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Human Rights and Business
insufficient to prevent violations and ensure victims receive justice.
This edited book uses a broad and pluralistic understanding of direct human rights obligations, concentrating on legally enforceable standards. The enforceability can come directly from international law, through national legislation, or through non-state actors.
The contributions engage both with the law as it is as well as the law as it
needs to be developed. In doing so, the book challenges the current reticence to recognise direct human rights obligations of corporations by highlighting the various tools already available for remedying corporate human rights impacts while pushing for the development of further mechanisms.
This book and its contributors have followed pluralistic approaches to human rights and business. The book builds on existing literature, but also offers a unique contribution by considering the effectiveness and availability of current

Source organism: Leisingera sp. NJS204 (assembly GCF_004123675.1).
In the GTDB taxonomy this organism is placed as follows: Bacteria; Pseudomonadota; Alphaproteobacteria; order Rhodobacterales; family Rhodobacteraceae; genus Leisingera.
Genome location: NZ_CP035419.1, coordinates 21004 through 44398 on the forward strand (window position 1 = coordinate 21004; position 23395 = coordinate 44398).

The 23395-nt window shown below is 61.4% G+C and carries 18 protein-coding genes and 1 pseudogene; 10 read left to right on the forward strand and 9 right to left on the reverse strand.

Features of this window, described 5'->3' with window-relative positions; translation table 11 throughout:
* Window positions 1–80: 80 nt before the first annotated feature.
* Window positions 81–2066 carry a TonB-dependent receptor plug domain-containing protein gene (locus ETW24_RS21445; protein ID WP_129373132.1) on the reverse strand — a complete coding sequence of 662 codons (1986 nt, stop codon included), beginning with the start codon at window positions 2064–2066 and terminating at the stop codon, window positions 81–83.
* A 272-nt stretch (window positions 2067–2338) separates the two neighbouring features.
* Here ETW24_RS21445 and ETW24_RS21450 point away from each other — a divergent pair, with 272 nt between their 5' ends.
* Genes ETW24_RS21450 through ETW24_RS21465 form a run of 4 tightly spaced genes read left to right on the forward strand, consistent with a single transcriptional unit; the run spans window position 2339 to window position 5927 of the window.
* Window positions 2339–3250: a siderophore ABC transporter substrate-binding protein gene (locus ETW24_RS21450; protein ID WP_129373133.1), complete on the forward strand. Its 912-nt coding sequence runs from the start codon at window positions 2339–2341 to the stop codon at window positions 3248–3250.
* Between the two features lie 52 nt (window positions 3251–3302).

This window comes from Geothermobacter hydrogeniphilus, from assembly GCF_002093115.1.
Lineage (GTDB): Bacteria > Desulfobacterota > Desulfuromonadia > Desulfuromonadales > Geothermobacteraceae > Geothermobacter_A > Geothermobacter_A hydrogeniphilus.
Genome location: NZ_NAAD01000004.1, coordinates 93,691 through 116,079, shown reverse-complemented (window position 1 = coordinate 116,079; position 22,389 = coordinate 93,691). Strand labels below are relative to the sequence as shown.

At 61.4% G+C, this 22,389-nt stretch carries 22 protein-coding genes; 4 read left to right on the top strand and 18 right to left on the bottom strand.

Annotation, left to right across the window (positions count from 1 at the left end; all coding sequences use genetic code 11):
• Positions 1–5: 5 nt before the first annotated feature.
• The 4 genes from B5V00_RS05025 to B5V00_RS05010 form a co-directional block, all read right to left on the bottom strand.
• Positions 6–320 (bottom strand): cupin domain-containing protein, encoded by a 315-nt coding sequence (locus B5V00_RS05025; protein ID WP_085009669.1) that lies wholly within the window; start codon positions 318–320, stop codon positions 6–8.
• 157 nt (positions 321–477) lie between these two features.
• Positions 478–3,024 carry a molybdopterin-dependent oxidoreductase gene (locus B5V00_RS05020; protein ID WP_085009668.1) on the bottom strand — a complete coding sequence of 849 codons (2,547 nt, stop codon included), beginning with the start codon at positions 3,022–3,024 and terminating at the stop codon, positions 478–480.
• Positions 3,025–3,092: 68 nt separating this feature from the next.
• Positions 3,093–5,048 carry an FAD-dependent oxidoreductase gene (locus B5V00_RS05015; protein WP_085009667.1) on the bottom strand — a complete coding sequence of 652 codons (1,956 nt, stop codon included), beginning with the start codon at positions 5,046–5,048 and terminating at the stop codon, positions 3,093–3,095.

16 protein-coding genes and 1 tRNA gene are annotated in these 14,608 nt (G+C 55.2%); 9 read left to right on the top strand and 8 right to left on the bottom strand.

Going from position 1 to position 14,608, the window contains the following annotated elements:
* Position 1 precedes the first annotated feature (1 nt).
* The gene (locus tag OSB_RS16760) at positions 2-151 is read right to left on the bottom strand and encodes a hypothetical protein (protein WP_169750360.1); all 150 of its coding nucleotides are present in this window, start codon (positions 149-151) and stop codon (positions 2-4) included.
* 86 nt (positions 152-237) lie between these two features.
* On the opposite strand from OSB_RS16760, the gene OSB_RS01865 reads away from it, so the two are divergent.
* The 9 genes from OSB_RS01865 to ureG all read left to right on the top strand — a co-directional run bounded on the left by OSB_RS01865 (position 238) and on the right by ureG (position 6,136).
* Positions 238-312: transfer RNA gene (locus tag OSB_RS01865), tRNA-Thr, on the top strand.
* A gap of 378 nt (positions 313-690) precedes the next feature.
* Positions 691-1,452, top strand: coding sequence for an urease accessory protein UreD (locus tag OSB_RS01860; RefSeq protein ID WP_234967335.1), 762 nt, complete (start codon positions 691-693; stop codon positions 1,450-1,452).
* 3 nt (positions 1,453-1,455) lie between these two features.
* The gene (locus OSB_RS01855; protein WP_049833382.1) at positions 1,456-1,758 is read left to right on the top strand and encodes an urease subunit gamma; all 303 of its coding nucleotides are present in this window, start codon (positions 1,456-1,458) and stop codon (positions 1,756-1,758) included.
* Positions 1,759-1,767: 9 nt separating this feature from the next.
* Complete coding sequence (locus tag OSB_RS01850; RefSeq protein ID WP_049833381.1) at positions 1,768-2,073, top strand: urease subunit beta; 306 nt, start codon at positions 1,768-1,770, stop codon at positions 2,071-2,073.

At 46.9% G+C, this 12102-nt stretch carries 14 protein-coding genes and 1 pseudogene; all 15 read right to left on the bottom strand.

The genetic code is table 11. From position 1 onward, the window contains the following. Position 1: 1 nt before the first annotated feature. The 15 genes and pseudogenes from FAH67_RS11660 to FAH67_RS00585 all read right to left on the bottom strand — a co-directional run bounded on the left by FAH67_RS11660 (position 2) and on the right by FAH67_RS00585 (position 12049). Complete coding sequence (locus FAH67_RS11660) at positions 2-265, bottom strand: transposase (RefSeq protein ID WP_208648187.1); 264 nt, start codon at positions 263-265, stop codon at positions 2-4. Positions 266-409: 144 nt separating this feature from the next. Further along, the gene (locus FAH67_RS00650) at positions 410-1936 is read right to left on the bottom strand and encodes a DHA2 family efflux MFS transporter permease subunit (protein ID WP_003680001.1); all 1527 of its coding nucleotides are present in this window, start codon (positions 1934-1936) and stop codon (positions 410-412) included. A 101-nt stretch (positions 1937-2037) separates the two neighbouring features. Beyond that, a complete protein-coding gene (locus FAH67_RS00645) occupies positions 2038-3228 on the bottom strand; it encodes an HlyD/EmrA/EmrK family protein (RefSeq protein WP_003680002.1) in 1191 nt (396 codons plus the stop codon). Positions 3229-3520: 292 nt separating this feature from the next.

mechanisms as well as discussing gaps in the existing framework for human rights protection. The approach in this book allows for a clearer understanding of the global human rights framework, and the manner in which voluntary and binding initiatives can reinforce one another. By weaving together analysis on the current standards and practices with critical approaches, this book allows scholars and practitioners to capture the complexity of holding businesses
accountable fortheir human rights impacts.
Jernej Letnar Cernic is an Assistant Professor of Human Rights Law at the Graduate School of Government and European Studies (Kranj, Slovenia), where he
serves as a Vice-Dean.
Tara Van Ho is a Project Associate with the Essex Business & Human Rights Project and a member of the Essex Transitional Justice Network.
|Publisher||Wolf Legal Publishers|
|Year of Publication||2015|